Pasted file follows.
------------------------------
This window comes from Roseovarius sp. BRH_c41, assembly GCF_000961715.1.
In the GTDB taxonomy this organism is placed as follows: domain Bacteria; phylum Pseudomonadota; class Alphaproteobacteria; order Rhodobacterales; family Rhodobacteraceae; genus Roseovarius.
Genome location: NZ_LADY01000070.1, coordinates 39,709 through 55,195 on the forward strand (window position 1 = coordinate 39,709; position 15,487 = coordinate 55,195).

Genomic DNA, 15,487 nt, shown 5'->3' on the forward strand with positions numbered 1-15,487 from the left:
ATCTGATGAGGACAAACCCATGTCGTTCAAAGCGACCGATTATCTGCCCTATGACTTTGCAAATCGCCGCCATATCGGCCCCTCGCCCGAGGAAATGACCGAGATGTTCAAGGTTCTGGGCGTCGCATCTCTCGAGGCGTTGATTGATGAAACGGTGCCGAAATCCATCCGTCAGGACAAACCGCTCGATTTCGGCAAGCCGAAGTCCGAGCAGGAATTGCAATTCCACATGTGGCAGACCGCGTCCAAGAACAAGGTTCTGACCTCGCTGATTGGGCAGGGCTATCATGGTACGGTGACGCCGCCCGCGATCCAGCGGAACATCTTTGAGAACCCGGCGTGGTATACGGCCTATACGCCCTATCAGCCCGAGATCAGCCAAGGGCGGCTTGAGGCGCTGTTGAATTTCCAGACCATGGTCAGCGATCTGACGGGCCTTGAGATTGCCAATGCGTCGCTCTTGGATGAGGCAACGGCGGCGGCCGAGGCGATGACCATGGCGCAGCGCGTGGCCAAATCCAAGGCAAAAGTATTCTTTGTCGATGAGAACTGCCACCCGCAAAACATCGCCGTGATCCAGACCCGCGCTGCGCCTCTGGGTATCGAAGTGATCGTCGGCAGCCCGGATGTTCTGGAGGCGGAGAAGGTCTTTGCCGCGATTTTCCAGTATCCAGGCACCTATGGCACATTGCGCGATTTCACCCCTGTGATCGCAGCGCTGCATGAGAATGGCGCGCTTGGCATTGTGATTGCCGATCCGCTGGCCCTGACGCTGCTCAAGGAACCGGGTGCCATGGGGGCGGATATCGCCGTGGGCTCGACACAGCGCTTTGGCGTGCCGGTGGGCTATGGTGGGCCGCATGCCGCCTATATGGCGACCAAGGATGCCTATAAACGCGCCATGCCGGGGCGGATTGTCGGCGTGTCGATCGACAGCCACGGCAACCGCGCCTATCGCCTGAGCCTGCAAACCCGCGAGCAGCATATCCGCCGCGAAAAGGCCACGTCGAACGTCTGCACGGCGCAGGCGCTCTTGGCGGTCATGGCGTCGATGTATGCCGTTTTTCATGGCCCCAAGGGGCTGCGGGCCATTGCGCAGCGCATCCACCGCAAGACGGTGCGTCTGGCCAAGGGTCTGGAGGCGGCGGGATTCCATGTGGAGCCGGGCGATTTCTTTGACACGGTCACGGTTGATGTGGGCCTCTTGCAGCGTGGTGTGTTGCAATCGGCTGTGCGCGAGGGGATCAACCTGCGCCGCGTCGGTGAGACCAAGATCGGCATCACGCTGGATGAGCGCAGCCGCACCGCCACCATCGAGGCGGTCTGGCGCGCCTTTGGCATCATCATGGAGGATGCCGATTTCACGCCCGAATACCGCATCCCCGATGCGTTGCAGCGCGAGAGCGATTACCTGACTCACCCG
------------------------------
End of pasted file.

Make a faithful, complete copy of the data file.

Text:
This window comes from Roseovarius sp. BRH_c41, assembly GCF_000961715.1.
In the GTDB taxonomy this organism is placed as follows: domain Bacteria; phylum Pseudomonadota; class Alphaproteobacteria; order Rhodobacterales; family Rhodobacteraceae; genus Roseovarius.
Genome location: NZ_LADY01000070.1, coordinates 39,709 through 55,195 on the forward strand (window position 1 = coordinate 39,709; position 15,487 = coordinate 55,195).

Genomic DNA, 15,487 nt, shown 5'->3' on the forward strand with positions numbered 1-15,487 from the left:
ATCTGATGAGGACAAACCCATGTCGTTCAAAGCGACCGATTATCTGCCCTATGACTTTGCAAATCGCCGCCATATCGGCCCCTCGCCCGAGGAAATGACCGAGATGTTCAAGGTTCTGGGCGTCGCATCTCTCGAGGCGTTGATTGATGAAACGGTGCCGAAATCCATCCGTCAGGACAAACCGCTCGATTTCGGCAAGCCGAAGTCCGAGCAGGAATTGCAATTCCACATGTGGCAGACCGCGTCCAAGAACAAGGTTCTGACCTCGCTGATTGGGCAGGGCTATCATGGTACGGTGACGCCGCCCGCGATCCAGCGGAACATCTTTGAGAACCCGGCGTGGTATACGGCCTATACGCCCTATCAGCCCGAGATCAGCCAAGGGCGGCTTGAGGCGCTGTTGAATTTCCAGACCATGGTCAGCGATCTGACGGGCCTTGAGATTGCCAATGCGTCGCTCTTGGATGAGGCAACGGCGGCGGCCGAGGCGATGACCATGGCGCAGCGCGTGGCCAAATCCAAGGCAAAAGTATTCTTTGTCGATGAGAACTGCCACCCGCAAAACATCGCCGTGATCCAGACCCGCGCTGCGCCTCTGGGTATCGAAGTGATCGTCGGCAGCCCGGATGTTCTGGAGGCGGAGAAGGTCTTTGCCGCGATTTTCCAGTATCCAGGCACCTATGGCACATTGCGCGATTTCACCCCTGTGATCGCAGCGCTGCATGAGAATGGCGCGCTTGGCATTGTGATTGCCGATCCGCTGGCCCTGACGCTGCTCAAGGAACCGGGTGCCATGGGGGCGGATATCGCCGTGGGCTCGACACAGCGCTTTGGCGTGCCGGTGGGCTATGGTGGGCCGCATGCCGCCTATATGGCGACCAAGGATGCCTATAAACGCGCCATGCCGGGGCGGATTGTCGGCGTGTCGATCGACAGCCACGGCAACCGCGCCTATCGCCTGAGCCTGCAAACCCGCGAGCAGCATATCCGCCGCGAAAAGGCCACGTCGAACGTCTGCACGGCGCAGGCGCTCTTGGCGGTCATGGCGTCGATGTATGCCGTTTTTCATGGCCCCAAGGGGCTGCGGGCCATTGCGCAGCGCATCCACCGCAAGACGGTGCGTCTGGCCAAGGGTCTGGAGGCGGCGGGATTCCATGTGGAGCCGGGCGATTTCTTTGACACGGTCACGGTTGATGTGGGCCTCTTGCAGCGTGGTGTGTTGCAATCGGCTGTGCGCGAGGGGATCAACCTGCGCCGCGTCGGTGAGACCAAGATCGGCATCACGCTGGATGAGCGCAGCCGCACCGCCACCATCGAGGCGGTCTGGCGCGCCTTTGGCATCATCATGGAGGATGCCGATTTCACGCCCGAATACCGCATCCCCGATGCGTTGCAGCGCGAGAGCGATTACCTGACTCACCCG